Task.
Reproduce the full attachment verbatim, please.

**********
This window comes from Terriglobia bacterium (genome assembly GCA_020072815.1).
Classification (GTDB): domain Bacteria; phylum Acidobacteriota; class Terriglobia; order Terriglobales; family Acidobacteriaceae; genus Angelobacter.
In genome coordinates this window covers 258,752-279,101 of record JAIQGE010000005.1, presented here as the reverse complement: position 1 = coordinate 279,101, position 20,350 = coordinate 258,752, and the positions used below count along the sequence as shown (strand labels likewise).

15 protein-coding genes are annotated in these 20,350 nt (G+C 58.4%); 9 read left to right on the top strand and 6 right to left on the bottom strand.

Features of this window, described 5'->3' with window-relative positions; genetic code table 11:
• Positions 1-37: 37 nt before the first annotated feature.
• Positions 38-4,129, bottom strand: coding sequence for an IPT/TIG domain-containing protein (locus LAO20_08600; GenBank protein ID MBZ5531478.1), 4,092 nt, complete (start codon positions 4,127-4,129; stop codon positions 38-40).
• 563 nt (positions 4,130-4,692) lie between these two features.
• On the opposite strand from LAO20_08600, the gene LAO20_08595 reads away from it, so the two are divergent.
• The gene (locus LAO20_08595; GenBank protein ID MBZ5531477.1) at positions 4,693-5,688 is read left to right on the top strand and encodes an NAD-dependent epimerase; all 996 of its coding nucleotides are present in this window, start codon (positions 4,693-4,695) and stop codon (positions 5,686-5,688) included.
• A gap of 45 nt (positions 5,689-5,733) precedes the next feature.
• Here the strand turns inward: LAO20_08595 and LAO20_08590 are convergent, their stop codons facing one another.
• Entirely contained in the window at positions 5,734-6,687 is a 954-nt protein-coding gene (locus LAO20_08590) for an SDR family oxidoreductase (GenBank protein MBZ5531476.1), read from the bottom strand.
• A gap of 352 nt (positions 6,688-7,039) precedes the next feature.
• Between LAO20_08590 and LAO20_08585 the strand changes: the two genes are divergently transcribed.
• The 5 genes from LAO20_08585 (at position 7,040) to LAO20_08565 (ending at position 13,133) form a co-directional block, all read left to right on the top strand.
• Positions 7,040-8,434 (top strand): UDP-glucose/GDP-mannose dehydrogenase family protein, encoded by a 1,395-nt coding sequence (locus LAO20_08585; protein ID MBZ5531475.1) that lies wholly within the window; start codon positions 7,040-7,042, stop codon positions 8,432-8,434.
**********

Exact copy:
This window comes from Terriglobia bacterium (genome assembly GCA_020072815.1).
Classification (GTDB): domain Bacteria; phylum Acidobacteriota; class Terriglobia; order Terriglobales; family Acidobacteriaceae; genus Angelobacter.
In genome coordinates this window covers 258,752-279,101 of record JAIQGE010000005.1, presented here as the reverse complement: position 1 = coordinate 279,101, position 20,350 = coordinate 258,752, and the positions used below count along the sequence as shown (strand labels likewise).

15 protein-coding genes are annotated in these 20,350 nt (G+C 58.4%); 9 read left to right on the top strand and 6 right to left on the bottom strand.

Features of this window, described 5'->3' with window-relative positions; genetic code table 11:
• Positions 1-37: 37 nt before the first annotated feature.
• Positions 38-4,129, bottom strand: coding sequence for an IPT/TIG domain-containing protein (locus LAO20_08600; GenBank protein ID MBZ5531478.1), 4,092 nt, complete (start codon positions 4,127-4,129; stop codon positions 38-40).
• 563 nt (positions 4,130-4,692) lie between these two features.
• On the opposite strand from LAO20_08600, the gene LAO20_08595 reads away from it, so the two are divergent.
• The gene (locus LAO20_08595; GenBank protein ID MBZ5531477.1) at positions 4,693-5,688 is read left to right on the top strand and encodes an NAD-dependent epimerase; all 996 of its coding nucleotides are present in this window, start codon (positions 4,693-4,695) and stop codon (positions 5,686-5,688) included.
• A gap of 45 nt (positions 5,689-5,733) precedes the next feature.
• Here the strand turns inward: LAO20_08595 and LAO20_08590 are convergent, their stop codons facing one another.
• Entirely contained in the window at positions 5,734-6,687 is a 954-nt protein-coding gene (locus LAO20_08590) for an SDR family oxidoreductase (GenBank protein MBZ5531476.1), read from the bottom strand.
• A gap of 352 nt (positions 6,688-7,039) precedes the next feature.
• Between LAO20_08590 and LAO20_08585 the strand changes: the two genes are divergently transcribed.
• The 5 genes from LAO20_08585 (at position 7,040) to LAO20_08565 (ending at position 13,133) form a co-directional block, all read left to right on the top strand.
• Positions 7,040-8,434 (top strand): UDP-glucose/GDP-mannose dehydrogenase family protein, encoded by a 1,395-nt coding sequence (locus LAO20_08585; protein ID MBZ5531475.1) that lies wholly within the window; start codon positions 7,040-7,042, stop codon positions 8,432-8,434.